Twenty-five studies (912 children) were included in the review. The quality of exploratory studies ranged from 1 to 5 out of 6; the quality of efficacy studies ranged from 2 to 7 out of 7. Methodological weaknesses were largely connected with blinding, treatment fidelity and sampling/allocation.
Outcomes for children with auditory processing disorder, with or without spoken language disorder (six studies: four exploratory, two efficacy; 121 children):
In children who received traditional listening treatments, one poorer quality efficacy study and three exploratory studies reported positive auditory outcomes; another exploratory study found mixed results for written language outcomes. No differences were found between auditory integration training and controls on a range of behavioural and physiological variables (one efficacy study). There were improvements in auditory outcomes, and mixed results for spoken language measures, following the Fast ForWord intervention (two exploratory studies).
Outcomes for children with spoken language disorder (nineteen studies: 12 exploratory, seven efficacy; 566 children):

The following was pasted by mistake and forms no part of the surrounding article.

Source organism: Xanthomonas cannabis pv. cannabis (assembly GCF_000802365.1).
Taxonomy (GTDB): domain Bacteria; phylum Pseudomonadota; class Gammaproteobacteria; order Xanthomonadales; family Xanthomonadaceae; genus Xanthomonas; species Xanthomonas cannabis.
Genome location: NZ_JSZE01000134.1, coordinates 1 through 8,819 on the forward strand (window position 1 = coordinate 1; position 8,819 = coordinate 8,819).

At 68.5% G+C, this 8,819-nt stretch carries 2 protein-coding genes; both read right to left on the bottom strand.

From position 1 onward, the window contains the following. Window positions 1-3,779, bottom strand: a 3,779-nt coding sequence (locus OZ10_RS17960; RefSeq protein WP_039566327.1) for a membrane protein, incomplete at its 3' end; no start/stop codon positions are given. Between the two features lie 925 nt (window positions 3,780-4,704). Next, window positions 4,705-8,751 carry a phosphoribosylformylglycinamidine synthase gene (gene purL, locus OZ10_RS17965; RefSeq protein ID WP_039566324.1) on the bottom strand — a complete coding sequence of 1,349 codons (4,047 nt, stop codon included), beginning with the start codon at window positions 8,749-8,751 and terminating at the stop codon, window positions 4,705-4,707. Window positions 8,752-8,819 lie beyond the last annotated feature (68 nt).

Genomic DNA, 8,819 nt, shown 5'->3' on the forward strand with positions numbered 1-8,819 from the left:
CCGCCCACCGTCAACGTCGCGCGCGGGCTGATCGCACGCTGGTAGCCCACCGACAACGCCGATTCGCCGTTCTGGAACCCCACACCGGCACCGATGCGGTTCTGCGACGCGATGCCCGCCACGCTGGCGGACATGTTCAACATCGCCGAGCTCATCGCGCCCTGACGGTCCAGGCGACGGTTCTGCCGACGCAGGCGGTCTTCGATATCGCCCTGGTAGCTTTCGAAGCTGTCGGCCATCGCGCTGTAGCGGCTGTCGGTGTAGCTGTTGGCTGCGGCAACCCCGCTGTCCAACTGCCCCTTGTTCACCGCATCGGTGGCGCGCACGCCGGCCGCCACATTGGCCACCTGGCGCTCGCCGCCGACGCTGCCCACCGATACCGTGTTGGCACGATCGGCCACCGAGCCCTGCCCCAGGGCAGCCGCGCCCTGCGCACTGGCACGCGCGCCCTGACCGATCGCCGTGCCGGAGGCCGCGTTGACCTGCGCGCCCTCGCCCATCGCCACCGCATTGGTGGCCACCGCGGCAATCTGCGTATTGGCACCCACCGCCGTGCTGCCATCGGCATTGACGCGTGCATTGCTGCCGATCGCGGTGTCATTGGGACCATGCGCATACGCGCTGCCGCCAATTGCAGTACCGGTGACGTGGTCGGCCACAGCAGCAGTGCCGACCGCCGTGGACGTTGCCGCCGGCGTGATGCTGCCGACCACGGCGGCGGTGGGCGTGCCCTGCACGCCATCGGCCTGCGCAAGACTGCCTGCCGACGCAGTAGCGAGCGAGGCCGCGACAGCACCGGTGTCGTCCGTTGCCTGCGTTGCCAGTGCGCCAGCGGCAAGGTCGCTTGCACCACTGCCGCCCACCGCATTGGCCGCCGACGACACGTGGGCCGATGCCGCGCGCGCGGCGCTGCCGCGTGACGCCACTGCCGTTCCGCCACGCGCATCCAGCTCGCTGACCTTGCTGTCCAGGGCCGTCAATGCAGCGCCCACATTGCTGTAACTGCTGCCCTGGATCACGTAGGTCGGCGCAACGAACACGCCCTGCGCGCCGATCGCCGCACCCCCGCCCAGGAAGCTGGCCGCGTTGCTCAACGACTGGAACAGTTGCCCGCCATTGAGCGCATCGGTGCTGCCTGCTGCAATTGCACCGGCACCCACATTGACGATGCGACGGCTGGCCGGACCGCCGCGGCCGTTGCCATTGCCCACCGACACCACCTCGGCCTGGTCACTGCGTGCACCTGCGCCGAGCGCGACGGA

For auditory outcomes following Fast ForWord interventions, one efficacy study showed a significant improvement in syllable sequencing and four exploratory studies found some positive effects in favour of the intervention. Mixed results were reported from five efficacy studies of Fast ForWord in terms of language or phonology outcomes. This intervention produced one or more positive language or phonology outcome in six exploratory studies, but the overall results were mixed (some negative outcomes were reported). Two efficacy studies showed large gains in phonological awareness, but the gains could not be attributed directly to the Fast ForWord intervention. There were no significant group differences in written language outcomes following Fast ForWord, Earobics, and Lindamood-Bell Learning Processes interventions (one efficacy study; two exploratory studies). There was no convincing evidence favouring an intervention similar to Fast ForWord (language oriented with acoustic modifications) in two efficacy studies measuring auditory processing and phonological tasks. In a case study, the child who received auditory discrimination training showed no gains in language outcomes.